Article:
Don’t Whitewash the Truth
If you sell a one coat coverage product and the paint job needs two, you’ll hear about it on Yelp, Facebook, or even a YouTube rant. That’s not good for you or your supplier. Not every job is ripe for one coat. “One coat coverage should mean one coat coverage, meaning users shouldn’t need a separate primer coat underneath the paint,” Osterried insists. “However, using a primer, especially a tinted primer, can cut down on the number of coats you’ll need to complete a painting project if you’re not using a one coat coverage product.”
Not only that, but people need to read the labels, said Mike Galley at Dyco, to see if their one coat coverage product is the right choice or if they need…primer! “In most cases, the manufacturers of the paint products that are promoting ‘one coat coverage’ and ‘paint and primer in one’ have disclaimers regarding coverage,” he pointed out. “They stipulate that you will achieve the best results from their products when used on a previously painted surface with a similar color to what is currently there. Most manufacturers recommend using a primer when painting new uncoated surfaces and when painting with dark colors or with a color that highly contrasts with the existing color.”
Primers are very useful when painting with dark colors, he added, and they’re also necessary on new uncoated surfaces, such as new drywall, since finish paint will rapidly soak into the drywall if it not properly primed. This can bring up all sorts of problems that a good primer can keep at bay. “Failure to prime will make it necessary to apply additional coats of paint to get the proper coverage and hide, as well as to achieve an even looking sheen on the surface,” Galley warned. “If your customer is painting over an existing paint with a similar color, that’s when the ‘paint and primer in one’ or the ‘one coat coverage’ paint can be a good option.”
Save Time, Spend Money
When it’s good, it’s great, but, says Dan Gibbons at Rust-Oleum, the time-saving solution might not be the longest lasting. Sure, if you try to talk them out of one coat coverage, it may look like you’re selling them a more expensive solution. But that’s only because you are. To do this successfully, everyone needs to be on the money as far as explaining how it works.
Gibbons agrees with everyone else: there’s a time and place for everything, but not all the time and not all over the place. “Paint and primer in one can save time in perfect painting situations, but it will never last as long or provide the same finish compared to a project using primer,” he said. “Most painting situations are harder than top-coating a brand new white wall. In most cases, a paint and primer in one will take two coats to finish a project so in reality you aren’t saving that much time when compared to using a primer and then a topcoat. If you are painting over bold colors, stains, or uneven surfaces, a paint and primer in one product won’t cut it on its own.”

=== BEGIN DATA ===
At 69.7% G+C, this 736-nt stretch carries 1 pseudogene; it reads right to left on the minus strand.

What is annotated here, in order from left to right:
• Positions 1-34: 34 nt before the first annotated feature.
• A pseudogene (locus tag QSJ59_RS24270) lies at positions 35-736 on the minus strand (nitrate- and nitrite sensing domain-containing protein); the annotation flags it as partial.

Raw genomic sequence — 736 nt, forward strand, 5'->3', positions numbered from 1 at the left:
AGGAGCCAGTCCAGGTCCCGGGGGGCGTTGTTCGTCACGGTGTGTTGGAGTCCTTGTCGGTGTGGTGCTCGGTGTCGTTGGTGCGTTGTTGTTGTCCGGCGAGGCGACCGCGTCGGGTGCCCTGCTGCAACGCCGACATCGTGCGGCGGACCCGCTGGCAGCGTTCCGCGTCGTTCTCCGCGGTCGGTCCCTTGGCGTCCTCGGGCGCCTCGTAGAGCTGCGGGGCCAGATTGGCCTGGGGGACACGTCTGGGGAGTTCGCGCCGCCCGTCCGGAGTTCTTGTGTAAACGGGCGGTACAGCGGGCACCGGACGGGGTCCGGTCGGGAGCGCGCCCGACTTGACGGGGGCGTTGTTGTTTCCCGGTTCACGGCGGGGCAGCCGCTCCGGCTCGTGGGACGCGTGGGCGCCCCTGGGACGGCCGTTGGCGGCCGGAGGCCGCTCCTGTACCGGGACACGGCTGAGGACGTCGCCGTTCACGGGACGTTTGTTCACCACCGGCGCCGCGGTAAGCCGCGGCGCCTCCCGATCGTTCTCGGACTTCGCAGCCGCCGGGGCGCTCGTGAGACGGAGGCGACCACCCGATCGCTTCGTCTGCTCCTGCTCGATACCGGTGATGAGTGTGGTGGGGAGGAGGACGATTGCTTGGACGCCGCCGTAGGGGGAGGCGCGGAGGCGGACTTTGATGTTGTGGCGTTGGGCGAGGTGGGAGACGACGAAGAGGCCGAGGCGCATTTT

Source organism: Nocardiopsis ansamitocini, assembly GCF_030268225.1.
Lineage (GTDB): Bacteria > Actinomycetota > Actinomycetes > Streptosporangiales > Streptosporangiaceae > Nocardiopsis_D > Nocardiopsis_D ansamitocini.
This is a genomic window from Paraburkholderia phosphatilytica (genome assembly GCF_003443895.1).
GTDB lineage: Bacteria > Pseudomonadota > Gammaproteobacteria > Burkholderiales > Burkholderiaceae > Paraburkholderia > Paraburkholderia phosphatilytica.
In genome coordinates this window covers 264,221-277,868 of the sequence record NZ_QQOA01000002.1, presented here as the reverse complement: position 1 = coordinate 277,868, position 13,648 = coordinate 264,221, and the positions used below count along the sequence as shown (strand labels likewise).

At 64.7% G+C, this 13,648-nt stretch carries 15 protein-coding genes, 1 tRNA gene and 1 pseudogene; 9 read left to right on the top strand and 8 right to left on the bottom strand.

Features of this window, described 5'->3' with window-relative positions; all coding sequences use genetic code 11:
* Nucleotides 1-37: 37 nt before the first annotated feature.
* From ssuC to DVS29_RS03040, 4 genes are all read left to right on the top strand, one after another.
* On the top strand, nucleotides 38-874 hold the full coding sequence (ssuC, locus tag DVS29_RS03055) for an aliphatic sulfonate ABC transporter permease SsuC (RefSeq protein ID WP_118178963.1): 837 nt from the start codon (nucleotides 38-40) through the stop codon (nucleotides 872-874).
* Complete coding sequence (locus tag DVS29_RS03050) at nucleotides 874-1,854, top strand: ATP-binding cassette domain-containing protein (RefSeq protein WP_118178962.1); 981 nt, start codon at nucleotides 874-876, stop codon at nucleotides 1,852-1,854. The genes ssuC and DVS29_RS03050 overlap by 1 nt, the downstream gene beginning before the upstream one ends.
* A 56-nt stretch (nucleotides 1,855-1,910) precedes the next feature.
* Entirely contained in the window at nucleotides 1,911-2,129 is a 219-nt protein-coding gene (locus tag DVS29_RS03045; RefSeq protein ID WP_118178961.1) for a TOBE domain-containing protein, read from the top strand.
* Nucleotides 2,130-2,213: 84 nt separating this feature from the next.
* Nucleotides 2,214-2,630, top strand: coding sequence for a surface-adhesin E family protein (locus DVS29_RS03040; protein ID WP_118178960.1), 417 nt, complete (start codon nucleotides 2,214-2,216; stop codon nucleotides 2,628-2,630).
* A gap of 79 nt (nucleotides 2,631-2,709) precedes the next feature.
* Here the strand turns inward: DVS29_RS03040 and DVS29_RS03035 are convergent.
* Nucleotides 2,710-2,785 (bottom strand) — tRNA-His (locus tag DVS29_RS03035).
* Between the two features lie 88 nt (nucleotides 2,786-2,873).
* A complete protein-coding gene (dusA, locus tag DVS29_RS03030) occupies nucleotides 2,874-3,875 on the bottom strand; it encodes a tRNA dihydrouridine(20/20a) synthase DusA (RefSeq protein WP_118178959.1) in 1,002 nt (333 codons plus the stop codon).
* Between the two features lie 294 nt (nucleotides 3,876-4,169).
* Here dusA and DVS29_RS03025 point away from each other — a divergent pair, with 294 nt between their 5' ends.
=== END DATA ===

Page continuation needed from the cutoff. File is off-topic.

Then, there’s Dotty. Who’s she? Let’s say she lived next door to Uncle Vanya, but she just moved into an upscale senior living center in Jupiter, Florida so she won’t miss any Cardinals exhibition games. She’s had quite the life, so unless you want her memory to linger on, you’ll need to recommend the right system for painting over her iniquities. If the new homeowners inherited some of her more aggressive leftovers such as mold, mildew, nicotine, and pet odor, they’ll require the use of a specialty primer.
“Imagine that Dotty was a 65-year-old woman who smoked for the past 30 years and had two golden retrievers,” Gibbons postulated. “If you use two coats of ‘paint and primer in one’ you may be able to change the color of your living room from pink to white, but the lingering smells of tobacco and the retrievers will make you feel like Dotty is still living there. Using a product such as Zinsser Odor Killing Primer will help eliminate odors completely and cover up stains so you can make the living space your own.”
Color of the Year, but Underneath
One thing Mark Twain didn’t have was tinted primer, which might have made things a lot easier for Tom, Huck, and Becky, and especially Tom’s mom, who could have had all sorts of colors along with her lead and linseed oil.
Tinted primers may just save your customers a finish coat and scientifically make that finish coat more true to the chip. The final appearance of the topcoat is affected by the color underneath, and a gray or tinted primer, you can explain, makes it more true to itself vs. using a white primer. “Gray primers and other tinted primers are growing in popularity,” said Gibbons, who attributed this to the growing popularity of bold, rich colors on interior walls. “People who are looking to move away from traditional white and cross over to a trendier navy or deep blue should start with a gray primer to achieve a rich finish that will pop. The gray provides excellent stain blocking characteristics and improves hide and coverage with dark top coats.”